Sound tract narrator, Jérôme, a fictional butler serving a lady (also make believe) whose house the museum is said to represent, provides the verbal thread that ties the six themed galleries together. 

Designers staged the first gallery as a Wunderkammer (or room of wonder that wealthy aristocrats of past centuries used for displaying collections). DIVA’s Wunderkammer showcases objets d’art collected from around the world.

The Atelier, or Workshop, comes second in the line of galleries and focuses on the art of diamond cutting, polishing and setting.  

The third gallery, Trade, centered by a dramatic interactive globe, takes visitors through historic periods in Antwerp’s diamond industry, exploring trade routes and other aspects of the global business.

From Trade, visitors enter the intriguing Dining Room which reveals the evolution of silver table pieces as well as the etiquette and dining habits of rich and elite of centuries past. 

In the full-size Vault, visitors find a fun, interactive array of information to test their own savvy about gemstone crime and security. 

And the Boudoir, the final gallery, links diamonds with desire displaying objects associated with famous Divas.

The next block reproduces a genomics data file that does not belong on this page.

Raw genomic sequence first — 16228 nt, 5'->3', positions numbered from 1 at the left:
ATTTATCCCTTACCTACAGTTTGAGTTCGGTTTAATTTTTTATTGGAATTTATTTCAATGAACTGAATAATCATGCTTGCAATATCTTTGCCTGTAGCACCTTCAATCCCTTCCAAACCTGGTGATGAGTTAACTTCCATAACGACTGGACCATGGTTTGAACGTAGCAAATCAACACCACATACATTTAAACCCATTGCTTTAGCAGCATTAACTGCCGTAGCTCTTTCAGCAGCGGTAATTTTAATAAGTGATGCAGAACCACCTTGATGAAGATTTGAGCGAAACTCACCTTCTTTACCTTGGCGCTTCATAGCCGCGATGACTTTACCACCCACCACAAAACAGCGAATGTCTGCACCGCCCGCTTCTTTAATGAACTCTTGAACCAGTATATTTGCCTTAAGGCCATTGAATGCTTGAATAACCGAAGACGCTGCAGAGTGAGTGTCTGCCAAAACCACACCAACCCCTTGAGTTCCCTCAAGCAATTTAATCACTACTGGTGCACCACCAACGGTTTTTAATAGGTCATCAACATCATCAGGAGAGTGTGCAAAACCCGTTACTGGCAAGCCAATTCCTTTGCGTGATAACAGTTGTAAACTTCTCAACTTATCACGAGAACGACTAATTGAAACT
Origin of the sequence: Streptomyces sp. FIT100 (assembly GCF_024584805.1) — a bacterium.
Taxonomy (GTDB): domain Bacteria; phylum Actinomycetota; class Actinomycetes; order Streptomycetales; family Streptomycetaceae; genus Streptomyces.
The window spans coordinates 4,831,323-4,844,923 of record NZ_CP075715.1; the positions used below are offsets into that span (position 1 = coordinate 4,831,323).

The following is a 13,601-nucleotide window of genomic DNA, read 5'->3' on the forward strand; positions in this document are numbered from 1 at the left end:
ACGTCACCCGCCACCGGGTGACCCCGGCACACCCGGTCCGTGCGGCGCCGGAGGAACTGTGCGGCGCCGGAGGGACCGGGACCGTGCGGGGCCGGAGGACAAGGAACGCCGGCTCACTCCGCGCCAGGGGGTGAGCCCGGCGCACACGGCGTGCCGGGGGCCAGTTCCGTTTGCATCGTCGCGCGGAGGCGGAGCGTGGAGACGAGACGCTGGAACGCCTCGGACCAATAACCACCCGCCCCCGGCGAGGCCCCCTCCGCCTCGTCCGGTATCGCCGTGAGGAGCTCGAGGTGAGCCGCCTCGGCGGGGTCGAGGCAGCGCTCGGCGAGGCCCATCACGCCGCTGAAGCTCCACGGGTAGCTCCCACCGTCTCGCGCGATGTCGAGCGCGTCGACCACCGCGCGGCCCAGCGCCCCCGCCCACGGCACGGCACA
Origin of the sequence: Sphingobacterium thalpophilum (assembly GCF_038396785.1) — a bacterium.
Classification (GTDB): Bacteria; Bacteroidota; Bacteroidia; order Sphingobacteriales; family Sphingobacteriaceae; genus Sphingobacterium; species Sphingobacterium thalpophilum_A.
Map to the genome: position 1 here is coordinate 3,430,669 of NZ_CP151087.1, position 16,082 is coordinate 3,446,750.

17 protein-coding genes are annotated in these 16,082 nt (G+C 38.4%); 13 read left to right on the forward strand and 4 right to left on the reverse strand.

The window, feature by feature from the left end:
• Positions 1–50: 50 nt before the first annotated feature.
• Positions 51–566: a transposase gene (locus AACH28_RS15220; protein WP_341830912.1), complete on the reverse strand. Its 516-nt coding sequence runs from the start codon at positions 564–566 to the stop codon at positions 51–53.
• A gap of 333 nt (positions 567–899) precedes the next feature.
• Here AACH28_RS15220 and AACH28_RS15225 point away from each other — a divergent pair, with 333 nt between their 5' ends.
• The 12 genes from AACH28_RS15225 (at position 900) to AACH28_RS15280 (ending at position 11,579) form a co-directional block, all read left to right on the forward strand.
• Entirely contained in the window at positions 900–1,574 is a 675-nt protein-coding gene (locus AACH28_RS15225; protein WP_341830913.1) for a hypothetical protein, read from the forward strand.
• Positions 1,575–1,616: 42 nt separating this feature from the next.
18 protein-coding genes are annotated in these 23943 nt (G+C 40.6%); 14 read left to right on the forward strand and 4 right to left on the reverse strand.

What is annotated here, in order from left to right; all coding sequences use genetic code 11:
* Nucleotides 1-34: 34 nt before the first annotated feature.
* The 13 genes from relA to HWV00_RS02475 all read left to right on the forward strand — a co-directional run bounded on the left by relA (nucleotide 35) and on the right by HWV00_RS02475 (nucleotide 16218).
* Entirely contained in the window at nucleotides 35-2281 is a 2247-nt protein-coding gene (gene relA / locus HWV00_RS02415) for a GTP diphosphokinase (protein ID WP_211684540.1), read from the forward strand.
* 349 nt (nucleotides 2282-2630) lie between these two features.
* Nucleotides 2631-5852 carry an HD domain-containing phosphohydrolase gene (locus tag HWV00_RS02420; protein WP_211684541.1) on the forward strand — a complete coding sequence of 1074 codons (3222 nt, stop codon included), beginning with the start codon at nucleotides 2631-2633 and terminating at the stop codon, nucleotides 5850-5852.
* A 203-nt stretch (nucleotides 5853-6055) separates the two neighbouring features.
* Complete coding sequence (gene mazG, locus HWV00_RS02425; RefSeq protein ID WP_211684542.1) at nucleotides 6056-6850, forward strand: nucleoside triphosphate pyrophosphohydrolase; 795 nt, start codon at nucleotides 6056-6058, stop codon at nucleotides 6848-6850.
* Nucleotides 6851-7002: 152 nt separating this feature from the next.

Contemporary diva wannabes (and the selfie crowd) can end their visit by  trying on virtual diamonds and posting the resulting images on social media.


In addition to galleries, the museum sports event space, a workshop, a library and two shops—the Museum shop, selling books, gadgets, curios and souvenirs (DIVA-brand gin among them) and the Silvius Druon jewelry store, offering a treasure trove of items including loose diamonds and diamond baubles ranging from €500 to €50,000.

More information on DIVA click HERE 

For another top-notch Antwerp attraction click HERE























Winter Wonderland Tea At The Chesterfield Mayfair Hotel





The Swan in Hammersmith and Bunch of Grapes on Knightsbridge



Breakfast At The Rubens At The Palace Hotel



Natural History Museum Ice Rink



A Sweet Suite At The Rubens At The Palace Hotel









Marshmallow Welcome Gift From The Rubens At The Palace Hotel

Sarah Houghting

Recipe supplied by Sarah Houghting, pastry chef of Rubens at the Palace hotel, London



Yield: Depends on size of pan and way of cutting. 

A 9- by 13-inch pan will yield about 42 1-inch marshmallows. 

Vegetable oil for coating pan and cutting knife

1/2 cup cornstarch

1/2 cup powdered sugar

3 packages (1/4 ounce each) powdered gelatin